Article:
patronize Meaning in the Cambridge English Dictionary
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Meaning of “patronize” in the English Dictionary

"patronize" in British English

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patronizeverb [T]

uk   /ˈpæt.rən.aɪz/  us   /ˈpeɪ.trən-/ /ˈpæt.rən-/

patronize verb [T] (ACT SUPERIOR)

disapproving (UK usually patronise) to ​speak to or ​behave towards someone as if they are ​stupid or not ​important: Stop patronizing me - I ​understand the ​play as well as you do.

patronize verb [T] (BE CUSTOMER)

formal (UK usually patronise) to be a ​regularcustomer of a ​shop or ​restaurant, etc.: The ​restaurant was patronized by many ​artists and ​writers during the 1920s.
(Definition of patronize from the Cambridge Advanced Learner’s Dictionary & Thesaurus © Cambridge University Press)

"patronize" in American English

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patronizeverb [T]

 us   /ˈpeɪ·trəˌnɑɪz, ˈpæ-/

patronize verb [T] (TREAT BADLY)

disapproving to ​treatothers in a ​manner that ​shows you ​consider yourself to be ​better or more ​important than they are: She’s ​angry, ​smart, and not about to be patronized.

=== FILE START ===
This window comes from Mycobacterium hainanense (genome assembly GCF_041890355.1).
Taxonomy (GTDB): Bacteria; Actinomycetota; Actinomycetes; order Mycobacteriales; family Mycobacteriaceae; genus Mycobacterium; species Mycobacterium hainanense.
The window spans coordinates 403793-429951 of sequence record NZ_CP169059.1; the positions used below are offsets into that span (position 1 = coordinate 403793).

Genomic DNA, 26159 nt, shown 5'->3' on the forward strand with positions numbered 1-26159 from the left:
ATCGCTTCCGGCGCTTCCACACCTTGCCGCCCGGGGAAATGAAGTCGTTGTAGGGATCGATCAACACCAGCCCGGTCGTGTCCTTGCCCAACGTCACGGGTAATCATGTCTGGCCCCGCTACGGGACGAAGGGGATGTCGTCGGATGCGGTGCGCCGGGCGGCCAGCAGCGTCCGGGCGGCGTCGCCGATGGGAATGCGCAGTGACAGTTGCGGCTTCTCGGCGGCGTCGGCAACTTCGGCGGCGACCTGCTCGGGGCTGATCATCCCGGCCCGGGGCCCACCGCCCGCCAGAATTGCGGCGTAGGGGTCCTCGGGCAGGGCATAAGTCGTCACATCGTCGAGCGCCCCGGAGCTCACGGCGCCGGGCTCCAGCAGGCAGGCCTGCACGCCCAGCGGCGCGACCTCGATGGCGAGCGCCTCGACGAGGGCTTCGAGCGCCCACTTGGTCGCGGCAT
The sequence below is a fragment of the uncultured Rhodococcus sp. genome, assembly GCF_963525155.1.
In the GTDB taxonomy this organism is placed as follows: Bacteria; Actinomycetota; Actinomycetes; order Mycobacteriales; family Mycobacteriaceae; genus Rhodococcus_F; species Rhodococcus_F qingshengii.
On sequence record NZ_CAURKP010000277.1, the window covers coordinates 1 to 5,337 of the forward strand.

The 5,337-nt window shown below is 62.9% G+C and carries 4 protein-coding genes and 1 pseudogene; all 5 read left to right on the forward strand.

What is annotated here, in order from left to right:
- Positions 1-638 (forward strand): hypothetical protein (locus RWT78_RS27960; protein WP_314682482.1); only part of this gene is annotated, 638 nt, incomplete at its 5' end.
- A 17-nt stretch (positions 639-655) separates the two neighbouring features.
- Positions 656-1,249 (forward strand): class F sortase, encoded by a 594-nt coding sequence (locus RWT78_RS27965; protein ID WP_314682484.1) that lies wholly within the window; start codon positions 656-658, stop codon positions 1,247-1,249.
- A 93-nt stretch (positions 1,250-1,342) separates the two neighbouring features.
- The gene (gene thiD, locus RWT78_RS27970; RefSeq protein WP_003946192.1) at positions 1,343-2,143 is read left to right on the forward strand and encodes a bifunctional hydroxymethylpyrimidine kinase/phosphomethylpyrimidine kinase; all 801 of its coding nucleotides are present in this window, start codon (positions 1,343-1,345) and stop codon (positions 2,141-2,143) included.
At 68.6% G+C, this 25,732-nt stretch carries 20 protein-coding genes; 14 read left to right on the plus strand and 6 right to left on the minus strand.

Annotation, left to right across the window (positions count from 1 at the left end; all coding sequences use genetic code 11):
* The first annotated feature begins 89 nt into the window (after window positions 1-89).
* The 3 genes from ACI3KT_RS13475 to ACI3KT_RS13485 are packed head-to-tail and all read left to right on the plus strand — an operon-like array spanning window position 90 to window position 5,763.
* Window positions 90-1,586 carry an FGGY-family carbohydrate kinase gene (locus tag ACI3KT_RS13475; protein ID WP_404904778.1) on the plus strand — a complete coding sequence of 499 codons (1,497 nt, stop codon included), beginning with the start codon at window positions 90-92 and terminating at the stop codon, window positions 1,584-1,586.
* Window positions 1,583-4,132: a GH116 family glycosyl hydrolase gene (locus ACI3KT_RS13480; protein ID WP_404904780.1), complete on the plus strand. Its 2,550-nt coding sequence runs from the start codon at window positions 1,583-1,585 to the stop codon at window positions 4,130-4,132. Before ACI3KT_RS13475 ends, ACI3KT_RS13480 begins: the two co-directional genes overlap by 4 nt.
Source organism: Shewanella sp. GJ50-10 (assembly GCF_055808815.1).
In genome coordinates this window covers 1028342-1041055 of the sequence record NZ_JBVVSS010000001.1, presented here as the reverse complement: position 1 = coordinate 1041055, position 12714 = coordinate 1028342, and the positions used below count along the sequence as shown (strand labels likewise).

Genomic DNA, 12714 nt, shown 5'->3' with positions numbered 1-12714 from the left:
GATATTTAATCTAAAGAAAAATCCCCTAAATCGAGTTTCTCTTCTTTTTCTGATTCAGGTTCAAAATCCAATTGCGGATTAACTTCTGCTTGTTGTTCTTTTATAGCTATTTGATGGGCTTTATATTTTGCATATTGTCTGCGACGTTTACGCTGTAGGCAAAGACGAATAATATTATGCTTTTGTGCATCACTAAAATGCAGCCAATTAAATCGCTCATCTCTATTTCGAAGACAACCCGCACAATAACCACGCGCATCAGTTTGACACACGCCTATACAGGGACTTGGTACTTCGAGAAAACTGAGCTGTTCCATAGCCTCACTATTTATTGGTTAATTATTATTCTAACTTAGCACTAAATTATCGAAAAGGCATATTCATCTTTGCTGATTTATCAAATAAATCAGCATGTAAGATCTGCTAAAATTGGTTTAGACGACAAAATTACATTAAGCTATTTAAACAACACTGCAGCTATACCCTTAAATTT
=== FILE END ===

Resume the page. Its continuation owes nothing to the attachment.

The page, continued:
patronizing
adjective  us   /ˈpeɪ·trəˌnɑɪ·zɪŋ, ˈpæ-/
disapproving a patronizing ​manner/​attitude
(Definition of patronize from the Cambridge Academic Content Dictionary © Cambridge University Press)

"patronize" in Business English

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patronizeverb [T]

(UK also patronise) uk   /ˈpætrənaɪz/  us   /ˈpeɪtrənaɪz/
formal to be a ​regularcustomer of a ​shop, ​restaurant, ​hotel, etc.: Special ​offercoupons can be ​effective in ​motivatingshoppers to patronize ​certainestablishments.
to speak to or ​behave towards someone as if they are stupid or not important: Additional ​research has ​found that 70% of ​peoplefeel patronised by ​advertising.
to ​support an ​activity or a ​publicorganization, especially by giving ​money: For ​sale are ​objects d'art inspired and patronized by China's emperors for 4,000 ​years.
(Definition of patronize from the Cambridge Business English Dictionary © Cambridge University Press)
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